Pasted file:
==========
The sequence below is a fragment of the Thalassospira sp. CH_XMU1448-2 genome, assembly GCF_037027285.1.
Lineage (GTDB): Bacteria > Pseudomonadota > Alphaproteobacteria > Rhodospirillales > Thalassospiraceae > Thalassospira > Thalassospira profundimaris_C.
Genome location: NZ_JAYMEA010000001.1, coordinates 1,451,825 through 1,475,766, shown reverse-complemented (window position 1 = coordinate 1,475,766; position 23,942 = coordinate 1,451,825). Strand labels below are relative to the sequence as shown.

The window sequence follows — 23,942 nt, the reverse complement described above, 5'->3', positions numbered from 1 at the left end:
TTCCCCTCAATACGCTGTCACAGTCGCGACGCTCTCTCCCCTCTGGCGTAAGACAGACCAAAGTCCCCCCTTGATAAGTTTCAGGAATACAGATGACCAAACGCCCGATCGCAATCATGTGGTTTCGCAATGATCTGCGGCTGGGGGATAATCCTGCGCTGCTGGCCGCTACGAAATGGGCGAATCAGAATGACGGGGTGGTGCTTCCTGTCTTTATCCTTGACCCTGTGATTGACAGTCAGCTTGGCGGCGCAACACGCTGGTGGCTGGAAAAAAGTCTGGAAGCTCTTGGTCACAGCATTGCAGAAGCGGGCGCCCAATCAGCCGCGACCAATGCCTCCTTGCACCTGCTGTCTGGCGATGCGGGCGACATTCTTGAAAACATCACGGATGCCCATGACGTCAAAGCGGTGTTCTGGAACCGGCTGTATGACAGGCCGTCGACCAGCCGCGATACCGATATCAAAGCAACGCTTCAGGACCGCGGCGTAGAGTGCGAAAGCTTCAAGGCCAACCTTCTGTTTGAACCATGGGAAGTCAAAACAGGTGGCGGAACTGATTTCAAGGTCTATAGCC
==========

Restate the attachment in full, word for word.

The sequence below is a fragment of the Thalassospira sp. CH_XMU1448-2 genome, assembly GCF_037027285.1.
Lineage (GTDB): Bacteria > Pseudomonadota > Alphaproteobacteria > Rhodospirillales > Thalassospiraceae > Thalassospira > Thalassospira profundimaris_C.
Genome location: NZ_JAYMEA010000001.1, coordinates 1,451,825 through 1,475,766, shown reverse-complemented (window position 1 = coordinate 1,475,766; position 23,942 = coordinate 1,451,825). Strand labels below are relative to the sequence as shown.

The window sequence follows — 23,942 nt, the reverse complement described above, 5'->3', positions numbered from 1 at the left end:
TTCCCCTCAATACGCTGTCACAGTCGCGACGCTCTCTCCCCTCTGGCGTAAGACAGACCAAAGTCCCCCCTTGATAAGTTTCAGGAATACAGATGACCAAACGCCCGATCGCAATCATGTGGTTTCGCAATGATCTGCGGCTGGGGGATAATCCTGCGCTGCTGGCCGCTACGAAATGGGCGAATCAGAATGACGGGGTGGTGCTTCCTGTCTTTATCCTTGACCCTGTGATTGACAGTCAGCTTGGCGGCGCAACACGCTGGTGGCTGGAAAAAAGTCTGGAAGCTCTTGGTCACAGCATTGCAGAAGCGGGCGCCCAATCAGCCGCGACCAATGCCTCCTTGCACCTGCTGTCTGGCGATGCGGGCGACATTCTTGAAAACATCACGGATGCCCATGACGTCAAAGCGGTGTTCTGGAACCGGCTGTATGACAGGCCGTCGACCAGCCGCGATACCGATATCAAAGCAACGCTTCAGGACCGCGGCGTAGAGTGCGAAAGCTTCAAGGCCAACCTTCTGTTTGAACCATGGGAAGTCAAAACAGGTGGCGGAACTGATTTCAAGGTCTATAGCC